So, for awhile I have wanted to set the record straight that I actually do know that the boy in question in the book and movie About A Boy is named Marcus, not Malcolm. (This is important face saving stuff.) Contrary to my constant use of the name Malcolm in a post more than 3 years ago (perfectionist? why do you ask?)
Here is the thing – I am pretty good at remembering detail, but not great. I am much better at storing abstraction. Name starting with M of a Black Nationalist leader? Why Malcolm, of course.
Malcolm X has been one of my obsessions since about 1991, when I picked up a book of his later writings for 25cents (notice how they don’t have a “cents” symbol on the computer keyboard? I miss it. Yes, I started off on typewriters.) at the local thrift store – Malcolm X Speaks. Malcolm X had not made it into my school history books, so this was my introduction to him – as a complex figure, a thoughtful and principled person who was always learning, always changing.
Marcus Garvey on the other hand, was a cardboard cutout image in my mind, constructed out of a single paragraph in a middle school textbook, paired with the only photo I had seen of him (also in that textbook) – wearing an admiral’s hat, fluffy with feathers. He was, to me, a pompous individual, unwittingly playing into white racists’ hands – or perhaps even in willing collusion with them. It was hard for me to see why anyone (much less a white woman in England) would name her son after Garvey. (Yes, I recognize that there are many other Marcuses and Malcolms to name one’s child after – I am just here recounting the strange workings of my own mind, which did not store “Marcus” but instead stored “black nationalist leader whose name starts with M” – and so, after the retrieval, the immediate reconstruction used those data points, irrelevant though they may have been to an imaginary character in naming her son – or to a very real author, for that matter.)
So, while I am looking forward to reading Manning Marable’s recent book, which is reported to deepen our understanding of the complexity of Malcolm X yet further, it seems appropriate for me to revisit Garvey as well. I have judged him on the basis of so little information, really. Any cursory thought to the times reveals what a complex situation he was in, and the quickest glance at a one page internet biography reveals how much about him I had neither known nor accounted for. Is it possible for a white woman – a white woman so southern as to have identified herself (more recently than she cares to acknowledge) more as a Virginian than as a Christian – is it possible for me to embrace Garvey for all the right reasons? With God, anything is possible. And in Christ, I am repeatedly commanded to try – from “judge not…” through “love your neighbor.”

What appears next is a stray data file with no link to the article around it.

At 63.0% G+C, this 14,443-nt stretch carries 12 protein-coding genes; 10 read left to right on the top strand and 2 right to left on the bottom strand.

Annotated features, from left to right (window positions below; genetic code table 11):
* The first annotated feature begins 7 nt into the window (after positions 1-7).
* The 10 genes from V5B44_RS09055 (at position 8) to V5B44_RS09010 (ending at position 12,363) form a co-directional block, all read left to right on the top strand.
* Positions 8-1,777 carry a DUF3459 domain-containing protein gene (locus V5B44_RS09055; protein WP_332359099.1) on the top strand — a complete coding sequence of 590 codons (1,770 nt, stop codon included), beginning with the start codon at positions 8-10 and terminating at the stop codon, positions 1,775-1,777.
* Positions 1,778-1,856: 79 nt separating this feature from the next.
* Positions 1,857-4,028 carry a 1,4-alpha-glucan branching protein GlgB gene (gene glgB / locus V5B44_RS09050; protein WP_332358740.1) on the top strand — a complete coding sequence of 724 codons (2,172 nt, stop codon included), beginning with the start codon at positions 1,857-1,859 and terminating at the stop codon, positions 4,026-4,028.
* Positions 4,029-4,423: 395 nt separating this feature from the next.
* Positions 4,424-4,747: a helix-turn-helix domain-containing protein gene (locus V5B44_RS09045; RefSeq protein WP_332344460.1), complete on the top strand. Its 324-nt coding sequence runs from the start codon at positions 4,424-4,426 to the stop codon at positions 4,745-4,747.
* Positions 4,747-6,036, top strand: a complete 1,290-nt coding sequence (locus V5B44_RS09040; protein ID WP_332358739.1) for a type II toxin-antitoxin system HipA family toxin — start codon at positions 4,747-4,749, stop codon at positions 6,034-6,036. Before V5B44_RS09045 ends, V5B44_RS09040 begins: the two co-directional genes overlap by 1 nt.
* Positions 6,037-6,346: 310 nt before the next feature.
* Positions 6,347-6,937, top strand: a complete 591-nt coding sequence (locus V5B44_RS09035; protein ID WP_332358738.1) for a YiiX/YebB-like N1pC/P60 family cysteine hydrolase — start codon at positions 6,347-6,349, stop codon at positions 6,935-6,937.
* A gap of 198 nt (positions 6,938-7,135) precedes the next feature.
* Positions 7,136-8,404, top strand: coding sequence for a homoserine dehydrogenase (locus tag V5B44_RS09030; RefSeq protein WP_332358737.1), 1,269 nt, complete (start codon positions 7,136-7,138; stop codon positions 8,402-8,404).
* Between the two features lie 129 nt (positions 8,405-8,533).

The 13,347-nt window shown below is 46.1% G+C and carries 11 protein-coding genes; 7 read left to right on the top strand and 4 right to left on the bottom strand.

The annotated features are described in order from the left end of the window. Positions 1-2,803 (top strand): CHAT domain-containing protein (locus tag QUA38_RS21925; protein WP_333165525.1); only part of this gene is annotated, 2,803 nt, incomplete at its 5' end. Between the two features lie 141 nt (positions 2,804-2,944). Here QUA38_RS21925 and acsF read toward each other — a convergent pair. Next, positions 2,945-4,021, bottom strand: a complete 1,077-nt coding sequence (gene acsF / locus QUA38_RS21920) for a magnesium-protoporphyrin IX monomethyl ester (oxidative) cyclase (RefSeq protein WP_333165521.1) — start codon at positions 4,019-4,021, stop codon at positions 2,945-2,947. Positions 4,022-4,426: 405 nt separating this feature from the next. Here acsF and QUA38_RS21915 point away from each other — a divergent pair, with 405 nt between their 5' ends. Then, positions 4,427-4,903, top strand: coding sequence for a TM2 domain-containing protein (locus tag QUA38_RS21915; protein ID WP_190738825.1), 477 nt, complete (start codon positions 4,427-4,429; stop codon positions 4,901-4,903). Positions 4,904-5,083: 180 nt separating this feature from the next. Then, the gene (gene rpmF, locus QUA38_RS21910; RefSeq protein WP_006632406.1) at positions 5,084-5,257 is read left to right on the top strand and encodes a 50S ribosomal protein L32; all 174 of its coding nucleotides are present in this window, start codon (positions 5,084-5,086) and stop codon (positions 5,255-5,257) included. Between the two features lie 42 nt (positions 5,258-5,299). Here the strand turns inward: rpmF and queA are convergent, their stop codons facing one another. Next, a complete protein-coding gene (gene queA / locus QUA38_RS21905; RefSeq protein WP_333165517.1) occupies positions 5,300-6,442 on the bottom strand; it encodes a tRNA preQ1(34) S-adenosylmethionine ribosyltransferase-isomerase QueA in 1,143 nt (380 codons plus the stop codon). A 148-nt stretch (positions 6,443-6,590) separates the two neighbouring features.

I have found, for myself, that I can come closer to this reconciliation (the reconciliation that Jesus urges me towards and into) by listening – by learning more about the one with whom I am not yet reconciled. After all, we cannot love an individual in the abstract – love is concrete – the one who loves us most dearly numbers even the hairs on our heads (no detail is too small for God to notice it and care about it)! So I am hoping that some of you out there will pray for me, and that at least one of you will have a helpful biography of Garvey to recommend.